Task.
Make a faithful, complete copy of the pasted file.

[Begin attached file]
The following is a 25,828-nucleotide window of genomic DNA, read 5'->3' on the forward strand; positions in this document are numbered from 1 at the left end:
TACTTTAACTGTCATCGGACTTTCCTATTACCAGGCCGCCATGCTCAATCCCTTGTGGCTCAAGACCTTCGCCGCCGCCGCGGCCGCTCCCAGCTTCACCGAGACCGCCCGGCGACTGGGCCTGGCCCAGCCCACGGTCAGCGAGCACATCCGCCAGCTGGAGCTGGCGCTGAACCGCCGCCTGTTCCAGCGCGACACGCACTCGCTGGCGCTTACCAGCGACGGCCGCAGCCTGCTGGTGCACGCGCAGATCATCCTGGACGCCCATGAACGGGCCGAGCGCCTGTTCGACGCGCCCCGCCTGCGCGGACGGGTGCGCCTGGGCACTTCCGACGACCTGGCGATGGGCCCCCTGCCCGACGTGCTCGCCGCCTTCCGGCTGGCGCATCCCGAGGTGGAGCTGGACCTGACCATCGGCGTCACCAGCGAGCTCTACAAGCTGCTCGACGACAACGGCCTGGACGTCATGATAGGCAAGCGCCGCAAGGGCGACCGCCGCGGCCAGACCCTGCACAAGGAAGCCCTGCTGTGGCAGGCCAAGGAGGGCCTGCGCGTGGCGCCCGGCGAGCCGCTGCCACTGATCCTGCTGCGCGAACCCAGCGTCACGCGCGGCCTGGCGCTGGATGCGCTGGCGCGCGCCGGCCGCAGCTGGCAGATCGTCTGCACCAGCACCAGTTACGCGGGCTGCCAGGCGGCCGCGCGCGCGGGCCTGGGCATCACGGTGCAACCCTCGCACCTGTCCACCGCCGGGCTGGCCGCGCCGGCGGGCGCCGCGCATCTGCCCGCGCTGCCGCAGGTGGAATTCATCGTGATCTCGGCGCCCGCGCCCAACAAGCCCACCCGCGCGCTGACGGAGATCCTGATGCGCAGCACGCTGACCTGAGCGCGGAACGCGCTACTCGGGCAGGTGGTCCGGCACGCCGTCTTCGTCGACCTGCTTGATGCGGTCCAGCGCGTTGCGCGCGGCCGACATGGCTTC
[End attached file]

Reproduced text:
The following is a 25,828-nucleotide window of genomic DNA, read 5'->3' on the forward strand; positions in this document are numbered from 1 at the left end:
TACTTTAACTGTCATCGGACTTTCCTATTACCAGGCCGCCATGCTCAATCCCTTGTGGCTCAAGACCTTCGCCGCCGCCGCGGCCGCTCCCAGCTTCACCGAGACCGCCCGGCGACTGGGCCTGGCCCAGCCCACGGTCAGCGAGCACATCCGCCAGCTGGAGCTGGCGCTGAACCGCCGCCTGTTCCAGCGCGACACGCACTCGCTGGCGCTTACCAGCGACGGCCGCAGCCTGCTGGTGCACGCGCAGATCATCCTGGACGCCCATGAACGGGCCGAGCGCCTGTTCGACGCGCCCCGCCTGCGCGGACGGGTGCGCCTGGGCACTTCCGACGACCTGGCGATGGGCCCCCTGCCCGACGTGCTCGCCGCCTTCCGGCTGGCGCATCCCGAGGTGGAGCTGGACCTGACCATCGGCGTCACCAGCGAGCTCTACAAGCTGCTCGACGACAACGGCCTGGACGTCATGATAGGCAAGCGCCGCAAGGGCGACCGCCGCGGCCAGACCCTGCACAAGGAAGCCCTGCTGTGGCAGGCCAAGGAGGGCCTGCGCGTGGCGCCCGGCGAGCCGCTGCCACTGATCCTGCTGCGCGAACCCAGCGTCACGCGCGGCCTGGCGCTGGATGCGCTGGCGCGCGCCGGCCGCAGCTGGCAGATCGTCTGCACCAGCACCAGTTACGCGGGCTGCCAGGCGGCCGCGCGCGCGGGCCTGGGCATCACGGTGCAACCCTCGCACCTGTCCACCGCCGGGCTGGCCGCGCCGGCGGGCGCCGCGCATCTGCCCGCGCTGCCGCAGGTGGAATTCATCGTGATCTCGGCGCCCGCGCCCAACAAGCCCACCCGCGCGCTGACGGAGATCCTGATGCGCAGCACGCTGACCTGAGCGCGGAACGCGCTACTCGGGCAGGTGGTCCGGCACGCCGTCTTCGTCGACCTGCTTGATGCGGTCCAGCGCGTTGCGCGCGGCCGACATGGCTTC